Having glued a hapless whitefly to a leaf (above), the big-eyed bug can devour its prey at its leisure. Photo by Jack Dykinga.
Bigeyed bug adults and nymphs are oval, somewhat flattened, about 4 mm (1/6 of an inch) long, usually brownish or yellowish, and have a wide head with prominent bulging eyes. Bigeyed bugs can be confused with other hemipterans in the same family (Lygaeidae) as well as insects in the Miridae family. Other Lygaeids are more slender and have smaller eyes when compared to Geocoris spp. Bugs in the Miridae family do not have their eyes spaced widely apart, generally have longer antennae and only have one or two closed cells in the tip of their forewings. Bigeyed bugs undergo incomplete metamorphosis with 5 nymphal instars. Females lay oblong, pale-colored eggs singly on leaf surfaces which develop reddish eyespots shortly after being laid. Bigeyed bugs are common on low-growing plants including many field and row crops in which they stalk their prey. Their widely separated eyes give them an extensive field of vision for spotting their prey which includes insect eggs, other bugs, small caterpillars, flea beetles, and mites.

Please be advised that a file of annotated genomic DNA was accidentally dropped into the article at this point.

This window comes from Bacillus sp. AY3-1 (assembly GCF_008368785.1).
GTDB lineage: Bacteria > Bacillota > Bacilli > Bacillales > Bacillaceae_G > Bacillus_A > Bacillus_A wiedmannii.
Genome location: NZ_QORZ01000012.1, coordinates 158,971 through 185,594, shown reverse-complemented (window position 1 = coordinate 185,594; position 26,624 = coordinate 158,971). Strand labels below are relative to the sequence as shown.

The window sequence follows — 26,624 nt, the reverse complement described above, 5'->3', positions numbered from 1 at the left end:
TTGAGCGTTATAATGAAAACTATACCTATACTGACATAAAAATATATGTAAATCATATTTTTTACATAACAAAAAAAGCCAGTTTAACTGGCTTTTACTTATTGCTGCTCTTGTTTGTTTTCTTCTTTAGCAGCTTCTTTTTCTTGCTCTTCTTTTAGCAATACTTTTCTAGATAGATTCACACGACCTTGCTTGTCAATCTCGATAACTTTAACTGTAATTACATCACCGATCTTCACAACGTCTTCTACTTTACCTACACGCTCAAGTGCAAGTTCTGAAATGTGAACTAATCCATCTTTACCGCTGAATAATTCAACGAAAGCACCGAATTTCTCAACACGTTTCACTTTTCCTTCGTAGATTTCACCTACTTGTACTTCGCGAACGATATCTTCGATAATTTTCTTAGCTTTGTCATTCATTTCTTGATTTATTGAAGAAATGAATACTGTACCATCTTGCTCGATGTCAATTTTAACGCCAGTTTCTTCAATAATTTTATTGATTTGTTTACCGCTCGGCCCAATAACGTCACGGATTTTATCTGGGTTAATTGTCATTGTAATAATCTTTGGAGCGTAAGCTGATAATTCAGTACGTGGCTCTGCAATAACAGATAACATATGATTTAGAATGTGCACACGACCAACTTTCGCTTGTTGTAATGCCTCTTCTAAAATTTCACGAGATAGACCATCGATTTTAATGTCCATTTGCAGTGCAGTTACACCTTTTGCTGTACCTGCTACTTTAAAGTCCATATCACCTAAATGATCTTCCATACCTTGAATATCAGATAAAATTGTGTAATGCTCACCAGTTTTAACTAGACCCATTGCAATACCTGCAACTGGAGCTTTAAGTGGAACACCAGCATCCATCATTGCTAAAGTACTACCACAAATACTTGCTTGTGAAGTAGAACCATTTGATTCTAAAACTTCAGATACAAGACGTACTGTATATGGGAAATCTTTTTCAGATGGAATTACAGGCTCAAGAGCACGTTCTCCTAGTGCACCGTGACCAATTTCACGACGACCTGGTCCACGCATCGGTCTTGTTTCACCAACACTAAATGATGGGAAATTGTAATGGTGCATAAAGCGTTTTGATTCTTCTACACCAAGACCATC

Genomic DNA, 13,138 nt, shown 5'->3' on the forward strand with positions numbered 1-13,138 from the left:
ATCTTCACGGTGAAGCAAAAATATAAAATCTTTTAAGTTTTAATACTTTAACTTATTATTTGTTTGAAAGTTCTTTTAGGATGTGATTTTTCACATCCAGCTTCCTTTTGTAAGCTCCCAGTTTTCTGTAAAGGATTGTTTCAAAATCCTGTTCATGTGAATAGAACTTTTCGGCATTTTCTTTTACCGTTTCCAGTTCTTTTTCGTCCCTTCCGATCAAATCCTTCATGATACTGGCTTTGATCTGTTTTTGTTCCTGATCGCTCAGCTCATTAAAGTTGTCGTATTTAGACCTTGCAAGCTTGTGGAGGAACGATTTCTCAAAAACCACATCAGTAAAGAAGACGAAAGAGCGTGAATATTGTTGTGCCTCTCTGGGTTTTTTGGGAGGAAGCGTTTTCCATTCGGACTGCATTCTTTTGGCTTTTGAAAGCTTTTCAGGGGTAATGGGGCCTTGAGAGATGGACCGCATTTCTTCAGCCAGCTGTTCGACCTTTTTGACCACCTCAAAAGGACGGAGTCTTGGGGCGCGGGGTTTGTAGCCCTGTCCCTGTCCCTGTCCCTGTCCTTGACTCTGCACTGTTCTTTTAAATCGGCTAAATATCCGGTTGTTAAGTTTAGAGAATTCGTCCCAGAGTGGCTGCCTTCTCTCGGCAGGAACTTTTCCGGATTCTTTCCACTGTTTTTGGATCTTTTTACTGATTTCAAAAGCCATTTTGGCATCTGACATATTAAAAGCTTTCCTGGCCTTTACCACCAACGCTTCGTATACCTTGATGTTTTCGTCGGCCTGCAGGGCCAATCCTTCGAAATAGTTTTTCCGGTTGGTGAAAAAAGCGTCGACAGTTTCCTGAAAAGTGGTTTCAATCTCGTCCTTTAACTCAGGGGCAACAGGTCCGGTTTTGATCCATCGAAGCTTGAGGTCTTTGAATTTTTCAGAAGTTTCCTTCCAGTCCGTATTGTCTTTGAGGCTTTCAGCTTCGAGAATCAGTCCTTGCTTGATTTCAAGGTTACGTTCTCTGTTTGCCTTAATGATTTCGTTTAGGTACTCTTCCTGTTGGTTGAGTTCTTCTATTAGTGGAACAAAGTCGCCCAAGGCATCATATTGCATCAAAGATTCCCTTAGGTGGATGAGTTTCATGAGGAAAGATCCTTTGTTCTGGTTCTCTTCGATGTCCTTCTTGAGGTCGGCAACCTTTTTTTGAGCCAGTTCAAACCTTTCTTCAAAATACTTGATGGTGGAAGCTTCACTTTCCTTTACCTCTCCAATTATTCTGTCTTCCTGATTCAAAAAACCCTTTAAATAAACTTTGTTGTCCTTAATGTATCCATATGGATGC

Recource: University of California